Assigning optimum (and nothing extra) folder permissions to various folders of WordPress is very important to keep your blog secure. Instead of digging your head into what should be the folder permissions for every folder (as suggested by most of the WordPress critics), I will request you to install our favourite plugin – WP Security Scan! Once installed then go to Security >> Scanner from your WordPress dashboard and you should see something like the image below:
If it’s all green then you are good to go otherwise I suggest you to follow the guidelines of the plugin and change the folder permissions.
Delete the “Admin” Username
Hackers look for blogs that use the default WordPress admin username because it’s half of the information they need to gain entry to your blog. When you use “Admin” as your username, you save the hacker a lot of time. All they’d need to do next is to figure out your password. Once that happens, they can enter your blog and do whatever they want.
The first step in making your blog secure is to create a new user profile for yourself and delete the default admin username. This makes it more difficult for someone to hack into your business blog.
To create a new username profile, open the WordPress admin navigation, go into Users and click on Add New.
Create a new user profile and change the role to administrator.
Fill in your details and make sure to give yourself the role of an administrator so you have the ability to make any necessary changes on your blog. After your new username is created, log out of your WordPress dashboard and log back in with your new user details.
Go back into Users and delete the default admin user. At this stage, WordPress gives you the option to transfer the posts authored by the admin user to your new user profile; choose that and you won’t lose any of your content or data.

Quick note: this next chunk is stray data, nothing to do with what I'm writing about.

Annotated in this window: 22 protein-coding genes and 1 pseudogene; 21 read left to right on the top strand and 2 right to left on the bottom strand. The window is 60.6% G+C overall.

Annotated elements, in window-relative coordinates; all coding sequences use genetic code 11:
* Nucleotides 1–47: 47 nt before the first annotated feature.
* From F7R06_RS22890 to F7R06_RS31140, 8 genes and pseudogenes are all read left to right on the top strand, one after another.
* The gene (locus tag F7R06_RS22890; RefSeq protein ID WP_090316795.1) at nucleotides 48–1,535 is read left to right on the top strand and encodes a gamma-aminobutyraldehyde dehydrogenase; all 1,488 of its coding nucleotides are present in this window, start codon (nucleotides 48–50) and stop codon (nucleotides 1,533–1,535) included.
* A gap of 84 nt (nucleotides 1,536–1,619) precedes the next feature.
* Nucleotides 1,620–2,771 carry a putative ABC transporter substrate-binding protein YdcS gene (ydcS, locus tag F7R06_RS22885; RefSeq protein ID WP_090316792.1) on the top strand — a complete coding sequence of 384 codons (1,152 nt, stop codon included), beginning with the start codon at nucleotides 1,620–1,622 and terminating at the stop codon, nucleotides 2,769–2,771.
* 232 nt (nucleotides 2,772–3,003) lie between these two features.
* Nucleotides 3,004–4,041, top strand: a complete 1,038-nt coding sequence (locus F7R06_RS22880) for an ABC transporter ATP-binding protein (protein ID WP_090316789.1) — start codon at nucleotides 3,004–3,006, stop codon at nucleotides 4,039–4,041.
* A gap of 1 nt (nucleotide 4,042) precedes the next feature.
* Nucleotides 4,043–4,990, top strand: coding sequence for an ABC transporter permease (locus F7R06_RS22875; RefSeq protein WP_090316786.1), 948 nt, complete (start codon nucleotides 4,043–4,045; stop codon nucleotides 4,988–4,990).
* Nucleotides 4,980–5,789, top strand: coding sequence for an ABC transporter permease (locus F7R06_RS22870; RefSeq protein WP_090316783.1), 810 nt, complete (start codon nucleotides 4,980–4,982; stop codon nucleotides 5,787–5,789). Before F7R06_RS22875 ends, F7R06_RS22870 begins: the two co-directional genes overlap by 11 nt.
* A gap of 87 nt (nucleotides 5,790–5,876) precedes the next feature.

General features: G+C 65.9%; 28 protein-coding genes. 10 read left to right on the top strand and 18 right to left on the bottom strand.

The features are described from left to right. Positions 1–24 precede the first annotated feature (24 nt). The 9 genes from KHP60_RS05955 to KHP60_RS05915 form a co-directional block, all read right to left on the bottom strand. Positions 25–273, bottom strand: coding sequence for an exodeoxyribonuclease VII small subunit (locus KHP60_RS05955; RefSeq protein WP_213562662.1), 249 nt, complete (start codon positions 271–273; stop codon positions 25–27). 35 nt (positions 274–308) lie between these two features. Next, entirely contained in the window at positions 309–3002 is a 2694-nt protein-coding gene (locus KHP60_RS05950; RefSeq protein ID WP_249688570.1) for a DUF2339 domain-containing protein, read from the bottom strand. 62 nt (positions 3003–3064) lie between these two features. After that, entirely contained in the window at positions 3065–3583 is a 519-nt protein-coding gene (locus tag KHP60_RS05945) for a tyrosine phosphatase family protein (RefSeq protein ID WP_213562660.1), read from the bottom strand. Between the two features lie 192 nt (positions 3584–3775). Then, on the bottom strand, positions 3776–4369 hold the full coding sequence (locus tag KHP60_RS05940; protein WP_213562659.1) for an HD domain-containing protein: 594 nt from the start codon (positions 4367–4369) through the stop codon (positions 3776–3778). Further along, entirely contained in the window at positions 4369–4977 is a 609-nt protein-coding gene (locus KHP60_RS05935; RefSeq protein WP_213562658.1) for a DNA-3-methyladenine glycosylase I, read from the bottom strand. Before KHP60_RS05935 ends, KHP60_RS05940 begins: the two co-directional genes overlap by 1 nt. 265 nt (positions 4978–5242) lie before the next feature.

Report bugs and vulnerabilities
If you ever discover security vulnerabilities on your own, do the community a favour by sending a detailed email to[email protected]. If the vulnerability is in a plug-in instead, email [email protected]. You would want other web developers to report loopholes that may affect your website, so treat others as you would like to be treated! Just avoid writing about those newly discovered vulnerabilities on the web or on social networking sites, so that information doesn’t fall into the wrong hands.
Use a Strong User Password
No matter how much awareness is raised around the danger of using a simple password, many people continue to use simple passwords that are easy for them to remember. Unfortunately, this also makes those passwords easier to crack.
It’s important that you use a strong and secure password. It should be a minimum of eight characters long with uppercase and lowercase letters, numbers and special characters.
To change your WordPress password to a stronger character string, go into Users and choose Your Profile. At the bottom of that page, fill in the New Password fields.
WordPress interface for adding a new password.
Make this a requirement for every member of your blogging team as each login password presents a potential gateway for hackers to try to enter.
Disable custom HTML when possible